McGetrick v. McGetrick

Annotate this Case

204 Or. 645 (1955)

284 P.2d 352

McGETRICK v. McGETRICK

Supreme Court of Oregon.

Argued May 3, 1955.

Affirmed as modified June 2, 1955.

Petition for rehearing denied June 22, 1955.

*646 Lyle R. Wolff, Baker, argued the cause for appellant. On the briefs were Wolff and Johnson.

Gordon Wilson, John Day, argued the cause for respondent. On the brief were Wilson and Olsen.

Before WARNER, Chief Justice, and TOOZE, ROSSMAN, LUSK and PERRY, Justices.

AFFIRMED AS MODIFIED.

WARNER, C.J.

From an order modifying the provisions of a decree of divorce relating to the custody of the minor daughter of the parties and reducing the monthly payments required for the child's support, the plaintiff Margy McGetrick, now Mrs. Gordon Catterson, appeals.

The McGetricks were married on September 26, 1949. Their daughter Kathy was born October 3, 1951. On June 6, 1952, while they were living in John Day in Grant county, plaintiff brought suit for divorce on the ground of cruel and inhuman treatment. After trial the court entered a decree, on July 31, 1952, granting a divorce to plaintiff and awarding her the care, custody and control of Kathy, subject to the father's right to visit the child at reasonable times and obligating him to pay $50 per month for his daughter's support.

*647 Subsequently, plaintiff left Grant county and was employed as a cook on the Rasmussen cattle ranch near Baker. While there she met and later married the foreman, Gordon Catterson. The Cattersons now maintain a home in Baker where the former Mrs. McGetrick resides with her daughter Kathy.

McGetrick has remarried and continues to live in John Day. A child has been born to this last union. Defendant's employment in the logging business, where the work is more or less seasonal, leaves him with a greatly diminished income during the three winter months.

The instant matter results from the defendant's motion for a modification of the decree of July 1952 whereby he might have his daughter with him in John Day for at least four days each month. The order of the court not only granted the father's petition but reduced the provision for monthly support and, so far as pertinent, reads:

"IT IS FURTHER ORDERED, DIRECTED, DECREED and ADJUDGED That the decree heretofore entered in the above entitled cause be, the same hereby is, modified to provide that the Defendant, Harley McGetrick be hereafter awarded the temporary custody of the minor child born to the marriage of the parties hereto, to wit: Kathy McGetrick, for a period of four days out of each month, namely from the first Friday of each month to the following Monday thereof, inclusive. That during said four day period the Defendant, Harley McGetrick shall arrange for the transportation of said child to and from its home which is presently in Baker, Oregon, and said child to be obtained by the Defendant, Harley McGetrick, after 8:00 a.m. on the first Friday of each month, as aforesaid, and returned to the custody of her mother, the Plaintiff, Margy McGetrick, not later than 7:00 p.m. on the first Monday of each month, as aforesaid * * *."

*648 This was followed by a provision reducing the monthly payments to $35 a month for all months except the winter months of December, January and February and as to those months the payments were fixed at $25.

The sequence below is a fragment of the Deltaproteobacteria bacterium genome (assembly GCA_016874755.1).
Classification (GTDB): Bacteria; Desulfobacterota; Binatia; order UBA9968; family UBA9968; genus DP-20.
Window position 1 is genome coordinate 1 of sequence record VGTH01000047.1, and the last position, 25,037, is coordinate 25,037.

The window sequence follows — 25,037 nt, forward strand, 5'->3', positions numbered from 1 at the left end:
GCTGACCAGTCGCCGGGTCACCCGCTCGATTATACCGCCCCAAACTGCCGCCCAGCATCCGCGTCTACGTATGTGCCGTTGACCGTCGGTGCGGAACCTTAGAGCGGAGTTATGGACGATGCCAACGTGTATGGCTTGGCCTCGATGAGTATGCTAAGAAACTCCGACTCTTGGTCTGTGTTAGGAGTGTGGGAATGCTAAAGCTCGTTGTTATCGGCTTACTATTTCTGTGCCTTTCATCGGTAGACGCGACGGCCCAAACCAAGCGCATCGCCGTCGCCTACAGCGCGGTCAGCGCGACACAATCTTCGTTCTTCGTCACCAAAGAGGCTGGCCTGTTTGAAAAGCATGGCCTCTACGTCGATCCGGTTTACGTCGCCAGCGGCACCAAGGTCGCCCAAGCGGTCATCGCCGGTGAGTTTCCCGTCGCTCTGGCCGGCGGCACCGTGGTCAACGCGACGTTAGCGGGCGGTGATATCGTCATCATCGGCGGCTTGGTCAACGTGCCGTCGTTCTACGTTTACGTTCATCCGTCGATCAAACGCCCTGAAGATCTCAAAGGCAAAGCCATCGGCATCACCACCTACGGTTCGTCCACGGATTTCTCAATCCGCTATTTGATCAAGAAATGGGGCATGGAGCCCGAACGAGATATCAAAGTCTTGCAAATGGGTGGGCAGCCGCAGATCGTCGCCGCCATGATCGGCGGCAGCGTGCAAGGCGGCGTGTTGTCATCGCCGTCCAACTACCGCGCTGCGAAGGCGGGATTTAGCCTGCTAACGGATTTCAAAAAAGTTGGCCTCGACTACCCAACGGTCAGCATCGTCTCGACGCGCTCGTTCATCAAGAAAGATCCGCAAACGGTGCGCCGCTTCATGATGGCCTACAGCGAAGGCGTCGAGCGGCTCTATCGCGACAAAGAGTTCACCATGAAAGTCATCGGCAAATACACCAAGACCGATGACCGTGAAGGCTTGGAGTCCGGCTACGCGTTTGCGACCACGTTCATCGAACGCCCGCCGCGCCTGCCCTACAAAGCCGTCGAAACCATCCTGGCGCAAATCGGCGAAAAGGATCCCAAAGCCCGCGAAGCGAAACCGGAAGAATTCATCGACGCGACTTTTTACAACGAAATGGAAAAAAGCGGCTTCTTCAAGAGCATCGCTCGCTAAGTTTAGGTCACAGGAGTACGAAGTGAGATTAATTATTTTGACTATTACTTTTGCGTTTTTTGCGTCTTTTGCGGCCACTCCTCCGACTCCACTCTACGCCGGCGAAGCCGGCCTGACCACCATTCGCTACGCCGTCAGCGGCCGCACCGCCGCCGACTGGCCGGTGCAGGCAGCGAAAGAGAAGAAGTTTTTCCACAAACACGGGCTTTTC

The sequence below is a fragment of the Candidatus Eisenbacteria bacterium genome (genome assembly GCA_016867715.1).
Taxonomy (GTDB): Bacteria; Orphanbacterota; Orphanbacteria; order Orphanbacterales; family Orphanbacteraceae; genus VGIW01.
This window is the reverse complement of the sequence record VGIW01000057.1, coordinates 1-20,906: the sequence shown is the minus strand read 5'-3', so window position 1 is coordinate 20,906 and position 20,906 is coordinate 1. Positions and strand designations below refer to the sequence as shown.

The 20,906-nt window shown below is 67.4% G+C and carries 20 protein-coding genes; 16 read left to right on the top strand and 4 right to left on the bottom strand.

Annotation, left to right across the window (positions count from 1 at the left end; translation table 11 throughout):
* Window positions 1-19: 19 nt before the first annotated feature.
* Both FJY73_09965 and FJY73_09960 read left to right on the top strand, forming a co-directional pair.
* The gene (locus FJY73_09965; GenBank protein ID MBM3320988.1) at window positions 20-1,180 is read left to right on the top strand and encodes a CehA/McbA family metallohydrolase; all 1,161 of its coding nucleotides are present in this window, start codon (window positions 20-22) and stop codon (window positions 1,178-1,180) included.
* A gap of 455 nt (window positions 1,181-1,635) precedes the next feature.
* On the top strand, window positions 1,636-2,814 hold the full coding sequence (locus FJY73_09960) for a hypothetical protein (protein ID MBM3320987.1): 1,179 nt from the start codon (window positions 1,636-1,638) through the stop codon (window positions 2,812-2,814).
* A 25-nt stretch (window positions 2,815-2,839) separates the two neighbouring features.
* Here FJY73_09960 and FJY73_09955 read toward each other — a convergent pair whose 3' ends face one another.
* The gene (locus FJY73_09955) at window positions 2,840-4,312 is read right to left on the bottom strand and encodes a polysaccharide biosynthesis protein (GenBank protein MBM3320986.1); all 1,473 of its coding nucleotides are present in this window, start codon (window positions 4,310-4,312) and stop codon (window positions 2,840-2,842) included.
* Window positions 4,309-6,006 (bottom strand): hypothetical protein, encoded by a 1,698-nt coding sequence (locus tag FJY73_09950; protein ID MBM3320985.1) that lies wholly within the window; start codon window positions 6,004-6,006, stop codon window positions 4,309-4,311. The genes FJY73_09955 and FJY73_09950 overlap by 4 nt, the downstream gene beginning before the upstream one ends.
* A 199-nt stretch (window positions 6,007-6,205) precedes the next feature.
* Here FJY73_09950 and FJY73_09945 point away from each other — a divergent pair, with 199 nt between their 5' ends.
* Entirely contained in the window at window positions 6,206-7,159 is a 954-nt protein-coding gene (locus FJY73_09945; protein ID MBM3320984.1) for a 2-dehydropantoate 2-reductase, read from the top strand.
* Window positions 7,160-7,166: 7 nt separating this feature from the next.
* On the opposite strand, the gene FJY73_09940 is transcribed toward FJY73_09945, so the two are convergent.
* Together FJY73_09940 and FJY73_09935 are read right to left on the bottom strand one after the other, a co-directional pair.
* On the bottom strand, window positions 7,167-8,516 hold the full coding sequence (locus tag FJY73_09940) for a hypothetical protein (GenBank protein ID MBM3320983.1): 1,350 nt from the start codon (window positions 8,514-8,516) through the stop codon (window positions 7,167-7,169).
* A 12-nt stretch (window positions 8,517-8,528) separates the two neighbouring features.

Baker, Oregon, is approximately 97 miles from John Day. Travelers between these two places must depend entirely on motor transportation. The element of distance and the difficulty of enjoying a proper visit with his daughter in the home of others were the factors motivating McGetrick to request the modification obtained.

The court found, and we think correctly, that there had been "continual disagreement" between the parties regarding visitation, that the original provision for that purpose was "impractical and unsatisfactory", and that there had been a change in circumstances since the entry of the divorce decree of July 1952 warranting a modification.

This court has always inclined to vest the custody of a child of tender years in the mother in the absence of evidence of immorality or neglect, particularly when the child is a little girl and it appears to be for the best interests and welfare of the infant to do so. McDonald v. McDonald, 197 Or 275, 280, 253 P2d 249; Pachkofsky v. Pachkofsky, 192 Or 627, 236 P2d 320; Goldson v. Goldson, 192 Or 611, 236 P2d 314. Here we find nothing to discredit the mother's character, nothing which marks her as unworthy in her care of and devotion to her little daughter, and nothing which at this time would justify relieving her of the legal care, custody and control of Kathy.

1. However, the satisfactory character of these maternal factors are, alone, insufficient to warrant removing the child beyond the pale of the father's affection and masculine counsel when it appears that he is *649 a man of good reputation and is considerate of the child's well being, and that such association of father and child can be provided for safely and conveniently.

2, 3. The right to custody of children of divorced parents cannot be made a pawn and employed as a reward to one party or as a punishment of the other. Edwards v. Edwards, 191 Or 275, 278, 227 P2d 975. We recognize that the well-rounded development of a normal child demands association with both parents and that a father is entitled to a fair opportunity to share in the child's love and affection when this end can be achieved without detriment to the child. Hixson v. Hixson, 199 Or 559, 571, 263 P2d 597; McDonald v. McDonald, supra, at p. 281; Raw v. Raw, 195 Or 373, 376, 245 P2d 431. The accomplishment of this does not necessarily dictate a divided legal custody between the parents. Indeed, we have frequently indicated our disapproval of divided or alternate custody and seek to avoid it when such course is consistent with the best interests of the child. McDonald v. McDonald, supra, at p. 281; Flanagan v. Flanagan, 195 Or 611, 622, 247 P2d 212; Raw v. Raw, supra, at p. 377.